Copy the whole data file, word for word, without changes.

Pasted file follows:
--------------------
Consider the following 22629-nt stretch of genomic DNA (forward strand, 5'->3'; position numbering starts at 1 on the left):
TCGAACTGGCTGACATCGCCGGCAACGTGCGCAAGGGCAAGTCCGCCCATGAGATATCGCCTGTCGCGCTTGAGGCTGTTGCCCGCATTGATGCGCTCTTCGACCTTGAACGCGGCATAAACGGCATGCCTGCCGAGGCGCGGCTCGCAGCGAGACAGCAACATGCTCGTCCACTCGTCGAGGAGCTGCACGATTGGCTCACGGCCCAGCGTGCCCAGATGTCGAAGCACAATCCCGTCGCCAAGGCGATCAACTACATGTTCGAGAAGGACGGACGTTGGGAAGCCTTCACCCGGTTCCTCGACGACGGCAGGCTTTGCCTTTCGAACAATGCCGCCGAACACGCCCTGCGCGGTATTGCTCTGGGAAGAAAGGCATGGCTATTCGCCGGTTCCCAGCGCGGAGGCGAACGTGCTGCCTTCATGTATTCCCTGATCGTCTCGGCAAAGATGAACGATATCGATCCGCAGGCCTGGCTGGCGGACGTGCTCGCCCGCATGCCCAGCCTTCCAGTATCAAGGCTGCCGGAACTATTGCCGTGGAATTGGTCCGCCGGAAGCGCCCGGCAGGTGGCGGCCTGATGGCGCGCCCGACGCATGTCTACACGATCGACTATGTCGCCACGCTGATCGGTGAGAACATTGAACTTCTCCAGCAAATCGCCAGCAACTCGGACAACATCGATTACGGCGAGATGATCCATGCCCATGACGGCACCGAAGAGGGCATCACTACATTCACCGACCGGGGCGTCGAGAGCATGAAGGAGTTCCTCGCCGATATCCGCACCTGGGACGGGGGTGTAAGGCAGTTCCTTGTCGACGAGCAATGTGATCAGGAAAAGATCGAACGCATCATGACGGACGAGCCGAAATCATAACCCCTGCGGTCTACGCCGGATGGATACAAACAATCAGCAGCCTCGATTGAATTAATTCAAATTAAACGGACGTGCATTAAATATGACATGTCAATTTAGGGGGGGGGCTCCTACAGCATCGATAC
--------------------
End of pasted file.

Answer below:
Consider the following 22629-nt stretch of genomic DNA (forward strand, 5'->3'; position numbering starts at 1 on the left):
TCGAACTGGCTGACATCGCCGGCAACGTGCGCAAGGGCAAGTCCGCCCATGAGATATCGCCTGTCGCGCTTGAGGCTGTTGCCCGCATTGATGCGCTCTTCGACCTTGAACGCGGCATAAACGGCATGCCTGCCGAGGCGCGGCTCGCAGCGAGACAGCAACATGCTCGTCCACTCGTCGAGGAGCTGCACGATTGGCTCACGGCCCAGCGTGCCCAGATGTCGAAGCACAATCCCGTCGCCAAGGCGATCAACTACATGTTCGAGAAGGACGGACGTTGGGAAGCCTTCACCCGGTTCCTCGACGACGGCAGGCTTTGCCTTTCGAACAATGCCGCCGAACACGCCCTGCGCGGTATTGCTCTGGGAAGAAAGGCATGGCTATTCGCCGGTTCCCAGCGCGGAGGCGAACGTGCTGCCTTCATGTATTCCCTGATCGTCTCGGCAAAGATGAACGATATCGATCCGCAGGCCTGGCTGGCGGACGTGCTCGCCCGCATGCCCAGCCTTCCAGTATCAAGGCTGCCGGAACTATTGCCGTGGAATTGGTCCGCCGGAAGCGCCCGGCAGGTGGCGGCCTGATGGCGCGCCCGACGCATGTCTACACGATCGACTATGTCGCCACGCTGATCGGTGAGAACATTGAACTTCTCCAGCAAATCGCCAGCAACTCGGACAACATCGATTACGGCGAGATGATCCATGCCCATGACGGCACCGAAGAGGGCATCACTACATTCACCGACCGGGGCGTCGAGAGCATGAAGGAGTTCCTCGCCGATATCCGCACCTGGGACGGGGGTGTAAGGCAGTTCCTTGTCGACGAGCAATGTGATCAGGAAAAGATCGAACGCATCATGACGGACGAGCCGAAATCATAACCCCTGCGGTCTACGCCGGATGGATACAAACAATCAGCAGCCTCGATTGAATTAATTCAAATTAAACGGACGTGCATTAAATATGACATGTCAATTTAGGGGGGGGGCTCCTACAGCATCGATAC